The peripheral as a threat to cleanliness is a theme critiqued in the installation Drains (2022), which features a series of gold-luster porcelain grates that flush water in and out of a flat basin. In contrast to the striking visual impact of the previous installation, Drains is a more subtle reconfiguration of a pond composed of a grid of off-white, tan, and yellow porcelain tiles. The variety of colors and the composition of these porcelain tiles recall Korean American artist Byron Kim’s panel painting of human skin titled Synecdoche (1991–present).6 While the terminology of portraiture and multiculturalism have often been used to describe Synecdoche, Lu’s symbolic use of porcelain—as a stand-in for the essentialized body of the Asian woman subject—offers a more trenchant critique. The melding of high and low material histories in Drains serves as a cultural and political provocation that exemplifies Anne Anlin Cheng’s theorization of the “yellow woman” as one who is “meticulously and aesthetically composed yet degraded and disposable.”7

If Drains directs the gaze downward to raise the issue of Asian personhood within histories of colonialism and empire that lie beneath all facets of American life, the show’s final installation, Nüwa’s Hands (fig. 3), casts the gaze upward to envision new futures. In keeping with the exhibition’s syncretic subject matter, Lu incorporates “borrowed scenery” from Eastern and Western creation myths: the immortal peach garden from Chinese mythology and the garden of Eden from the Judeo-Christian tradition. A colossal serpentine sculpture of the Mother Goddess Nüwa is suspended near the center of the room. The sculpture is covered with drippy glazes and bejeweled with gold-luster peach pits. Dangling from each end of Nüwa’s celestial body is an ornate hand with extraordinarily long and wavy fingernails that extend just above the viewer’s eye level. While the hands bring Asian-run nail salons to mind, long fingernails were a marker of high status for Chinese women, indicating that their social position necessitated no manual labor. Yet, the pamphlet explains that Nüwa “made human beings from yellow clay, supposedly taking over 70 attempts.”8 In imagining Nüwa as a ceramist, Lu foregrounds the life-giving and, indeed, community-building capacities of Asian women and the medium of clay.

A snakelike form hanging from a drop ceiling; the form is covered with small gold protrusions.
Fig. 3. Cathy Lu, Nüwa’s Hands, 2022. Ceramic, gold luster, steel, cable, 101 x 84 x 10 in. Courtesy of the Chinese Culture Center of San Francisco

Nearby, two beds of cinderblock and thick packing blankets invite viewers to rest their heads on one of Lu’s elaborate American Dream Pillows (2020–present; fig. 4). Like historic examples of ceramic pillows from the Song and Tang dynasties, Lu’s American Dream Pillows alter both dreams and realities.9 These contemporary versions—previously installed in front of San Francisco’s city hall during the 2021 presidential election—are composed in keeping with traditional conventions but with the addition of objects that the artist associates with Asian American stereotypes: bananas, acrylic fingernails, and beauty masks. While such objects resonate with popular models of self-care, Lu’s iterations do not promise temporary relief from the realities of contemporary life. Rather, American Dream Pillows encourages the gallery visitors to consider their place in the world, presenting an open-ended conclusion to an otherwise dystopic exhibition.

A flat green ceramic face-like shape resting atop another flat ceramic form with brown and yellow glaze.
Fig. 4. Cathy Lu, American Dream Pillow (Green Beauty Mask), 2020. Porcelain, 17 x 14 x 11 in. Courtesy of the Chinese Culture Center

Interior Garden marks the seventh iteration of the CCC’s XianRui (Fresh & Sharp) series that features artwork by promising artists of Chinese descent who have yet to be accorded substantial institutional recognition. Since the exhibition’s opening, Lu has also been selected as one of five Bay Area artists to receive the San Francisco Museum of Modern Art’s 2022 Society for the Encouragement of Contemporary Art (SECA) Award.10 There is a “biennial” quality to Lu’s large-scale ceramic installations, which will surely attract the attention of major art museums hoping to fill both material and ethnic gaps in their contemporary collections. While Interior Garden marks a pivotal moment for Lu—who has, for all intents and purposes, made it—the show eschews celebratory narratives of resistance and resilience that underpin the bootstrapping ethos of the American Dream. On the site of a major tourist destination, Interior Garden offers a reminder of San Francisco’s ongoing support of tourism and corporate development over the needs of its Chinatown residents. In the vast cosmos of Interior Garden, Lu’s deeply self-reflexive art practice thrives, contending with the very conditions for the work’s success in the first place.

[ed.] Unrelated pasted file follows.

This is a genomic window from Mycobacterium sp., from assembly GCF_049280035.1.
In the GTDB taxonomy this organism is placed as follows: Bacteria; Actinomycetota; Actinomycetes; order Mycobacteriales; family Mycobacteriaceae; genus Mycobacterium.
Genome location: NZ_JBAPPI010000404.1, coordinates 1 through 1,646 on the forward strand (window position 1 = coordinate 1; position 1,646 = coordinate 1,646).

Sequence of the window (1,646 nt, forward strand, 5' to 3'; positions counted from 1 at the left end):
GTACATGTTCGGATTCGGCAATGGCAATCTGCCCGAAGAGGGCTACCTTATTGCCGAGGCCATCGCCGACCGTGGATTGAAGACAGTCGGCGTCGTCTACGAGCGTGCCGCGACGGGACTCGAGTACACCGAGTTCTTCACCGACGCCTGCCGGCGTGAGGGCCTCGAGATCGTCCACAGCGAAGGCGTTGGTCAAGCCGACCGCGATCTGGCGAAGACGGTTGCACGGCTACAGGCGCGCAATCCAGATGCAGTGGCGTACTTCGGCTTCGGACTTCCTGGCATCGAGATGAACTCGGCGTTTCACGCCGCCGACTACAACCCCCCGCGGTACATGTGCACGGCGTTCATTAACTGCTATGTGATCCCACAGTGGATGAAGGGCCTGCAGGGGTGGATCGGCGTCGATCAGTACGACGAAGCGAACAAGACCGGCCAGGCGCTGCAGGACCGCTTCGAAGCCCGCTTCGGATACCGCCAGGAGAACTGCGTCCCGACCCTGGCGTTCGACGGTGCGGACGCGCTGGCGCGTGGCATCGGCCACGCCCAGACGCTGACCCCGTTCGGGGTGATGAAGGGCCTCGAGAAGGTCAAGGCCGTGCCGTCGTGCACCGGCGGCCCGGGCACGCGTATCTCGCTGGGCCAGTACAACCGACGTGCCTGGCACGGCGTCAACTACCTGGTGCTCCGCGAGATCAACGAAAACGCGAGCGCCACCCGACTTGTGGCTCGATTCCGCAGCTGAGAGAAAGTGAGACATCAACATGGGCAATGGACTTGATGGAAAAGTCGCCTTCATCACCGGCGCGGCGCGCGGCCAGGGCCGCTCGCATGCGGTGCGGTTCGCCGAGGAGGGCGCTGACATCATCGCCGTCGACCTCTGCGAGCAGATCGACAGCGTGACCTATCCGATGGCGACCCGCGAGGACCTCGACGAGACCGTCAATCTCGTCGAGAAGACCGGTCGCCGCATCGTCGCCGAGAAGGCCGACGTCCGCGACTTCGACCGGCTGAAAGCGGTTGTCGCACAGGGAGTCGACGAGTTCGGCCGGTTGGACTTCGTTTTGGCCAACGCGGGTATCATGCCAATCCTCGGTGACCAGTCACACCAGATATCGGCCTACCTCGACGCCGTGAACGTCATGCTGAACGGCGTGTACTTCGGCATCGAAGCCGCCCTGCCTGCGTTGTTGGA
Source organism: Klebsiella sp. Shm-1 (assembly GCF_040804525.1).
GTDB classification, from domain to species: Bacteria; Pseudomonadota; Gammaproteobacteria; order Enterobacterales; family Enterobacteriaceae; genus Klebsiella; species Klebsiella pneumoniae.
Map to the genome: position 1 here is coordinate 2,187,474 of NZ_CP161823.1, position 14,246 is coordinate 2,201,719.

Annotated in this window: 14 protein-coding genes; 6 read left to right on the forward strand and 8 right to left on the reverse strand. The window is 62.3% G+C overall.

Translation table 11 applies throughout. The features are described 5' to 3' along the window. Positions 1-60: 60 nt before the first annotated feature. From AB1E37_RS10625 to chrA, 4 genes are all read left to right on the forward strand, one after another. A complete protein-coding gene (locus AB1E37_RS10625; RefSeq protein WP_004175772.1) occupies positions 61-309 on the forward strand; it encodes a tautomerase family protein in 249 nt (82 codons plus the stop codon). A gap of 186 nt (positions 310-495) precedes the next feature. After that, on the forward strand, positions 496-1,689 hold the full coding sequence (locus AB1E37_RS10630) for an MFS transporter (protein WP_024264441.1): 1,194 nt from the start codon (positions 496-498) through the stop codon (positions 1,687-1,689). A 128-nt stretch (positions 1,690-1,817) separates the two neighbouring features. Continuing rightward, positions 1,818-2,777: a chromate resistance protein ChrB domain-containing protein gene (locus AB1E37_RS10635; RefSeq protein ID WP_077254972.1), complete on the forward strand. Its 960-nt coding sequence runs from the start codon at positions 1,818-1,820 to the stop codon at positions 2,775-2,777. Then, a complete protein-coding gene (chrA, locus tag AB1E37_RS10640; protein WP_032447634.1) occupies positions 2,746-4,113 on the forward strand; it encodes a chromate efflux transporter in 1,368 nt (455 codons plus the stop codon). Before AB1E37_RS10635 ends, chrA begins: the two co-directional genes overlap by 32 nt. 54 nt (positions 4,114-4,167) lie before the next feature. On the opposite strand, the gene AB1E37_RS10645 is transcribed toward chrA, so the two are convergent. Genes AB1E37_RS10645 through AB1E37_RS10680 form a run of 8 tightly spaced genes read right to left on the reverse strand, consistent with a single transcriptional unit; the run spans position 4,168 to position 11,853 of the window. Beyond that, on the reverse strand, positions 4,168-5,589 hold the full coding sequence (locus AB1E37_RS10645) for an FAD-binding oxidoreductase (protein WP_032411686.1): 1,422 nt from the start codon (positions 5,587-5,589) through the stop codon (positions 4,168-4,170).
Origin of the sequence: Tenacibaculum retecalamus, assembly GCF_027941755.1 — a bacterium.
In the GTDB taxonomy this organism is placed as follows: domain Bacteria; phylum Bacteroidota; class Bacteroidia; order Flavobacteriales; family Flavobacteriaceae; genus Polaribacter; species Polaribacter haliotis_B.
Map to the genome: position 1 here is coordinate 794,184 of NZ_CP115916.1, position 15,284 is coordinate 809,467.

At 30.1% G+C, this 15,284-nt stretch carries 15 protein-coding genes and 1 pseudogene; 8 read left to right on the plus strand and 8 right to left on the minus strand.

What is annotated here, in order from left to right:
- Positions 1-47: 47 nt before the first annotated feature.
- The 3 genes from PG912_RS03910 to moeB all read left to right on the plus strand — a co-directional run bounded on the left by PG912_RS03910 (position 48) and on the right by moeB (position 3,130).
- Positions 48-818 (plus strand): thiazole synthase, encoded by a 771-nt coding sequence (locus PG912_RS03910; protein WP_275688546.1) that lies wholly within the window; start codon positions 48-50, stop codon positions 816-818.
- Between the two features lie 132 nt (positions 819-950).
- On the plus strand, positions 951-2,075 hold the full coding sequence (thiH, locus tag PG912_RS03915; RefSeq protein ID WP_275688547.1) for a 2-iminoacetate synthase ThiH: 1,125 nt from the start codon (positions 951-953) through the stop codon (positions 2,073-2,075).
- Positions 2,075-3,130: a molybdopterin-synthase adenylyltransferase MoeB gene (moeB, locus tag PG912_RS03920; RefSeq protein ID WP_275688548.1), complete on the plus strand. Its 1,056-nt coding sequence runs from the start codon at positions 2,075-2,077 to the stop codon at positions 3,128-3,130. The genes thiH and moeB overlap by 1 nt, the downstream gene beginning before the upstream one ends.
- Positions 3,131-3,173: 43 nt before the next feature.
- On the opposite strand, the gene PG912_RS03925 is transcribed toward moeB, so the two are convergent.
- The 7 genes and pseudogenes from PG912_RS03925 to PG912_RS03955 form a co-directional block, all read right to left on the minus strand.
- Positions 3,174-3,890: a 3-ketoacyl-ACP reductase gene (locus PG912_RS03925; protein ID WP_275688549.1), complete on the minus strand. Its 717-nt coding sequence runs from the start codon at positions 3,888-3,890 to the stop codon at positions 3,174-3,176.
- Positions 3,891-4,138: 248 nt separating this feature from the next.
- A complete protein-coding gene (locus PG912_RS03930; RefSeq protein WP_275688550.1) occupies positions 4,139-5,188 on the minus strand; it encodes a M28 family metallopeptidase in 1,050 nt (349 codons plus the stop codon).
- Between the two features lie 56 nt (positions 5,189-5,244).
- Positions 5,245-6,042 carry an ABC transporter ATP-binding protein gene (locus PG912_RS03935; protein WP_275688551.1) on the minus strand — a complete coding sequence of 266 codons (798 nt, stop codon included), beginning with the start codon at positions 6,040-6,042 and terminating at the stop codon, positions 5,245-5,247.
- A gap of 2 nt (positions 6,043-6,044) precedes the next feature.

Cite this article: Sara Morris, review of Cathy Lu: Interior Garden, Chinese Cultural Center of San Francisco, Panorama: Journal of the Association of Historians of American Art 8, no. 2 (Fall 2022),


  1. In 1965, when most modern art museums were focusing their collections and exhibitions on a privileged slice of white Eurocentric modernism, the CCC carved out space for Asian American art and culture for members of the local Chinese American community following the passing of the Civil Rights Act and an increase in Asian immigration after the lift of racist US quotas. The 1882 Chinese Exclusion Act was repealed in 1943, at which time only 105 Chinese immigrants were allowed entry into the United States annually until 1965, when the quota was raised to 20,000.
  2. Hoi Leung, “Interior Garden Curatorial Statement” (San Francisco: Chinese Culture Center of San Francisco, 2022), 1.
  3. Leung, “Interior Garden Curatorial Statement,” 1.
  4. Leung, “Interior Garden Curatorial Statement,” 1.
  5. Leung, “Interior Garden Curatorial Statement,” 1.
  6. Byron Kim, Synecdoche, 1991–present, oil and wax on panel, 100 panels, 10 x 8 in. each; San Francisco Museum of Modern Art, accessed May 1, 2022,
  7. Anne Anlin Cheng, introduction to Ornamentalism (New York: Oxford University Press, 2019), 1.
  8. Leung, “Interior Garden Curatorial Statement,” 1.
  9. For a discussion of Chinese ceramic pillows, see Kirstin Beattie, “A Study of a Ming Dynasty Ceramic Pillow,” V&A Online Journal 4 (2012),
  10. Lu joins the ranks of recent SECA awardees Hung Liu (1992), Josh Faught (2012), and Sahar Khoury (2019), who have since received national acclaim. See also “Five Bay Area Artists Win SFMOMA’s 2022 SECA Art Award,” SFMOMA press release, May 3, 2022,

About the Author(s): Sara Morris is a PhD candidate at the University of California, Santa Barbara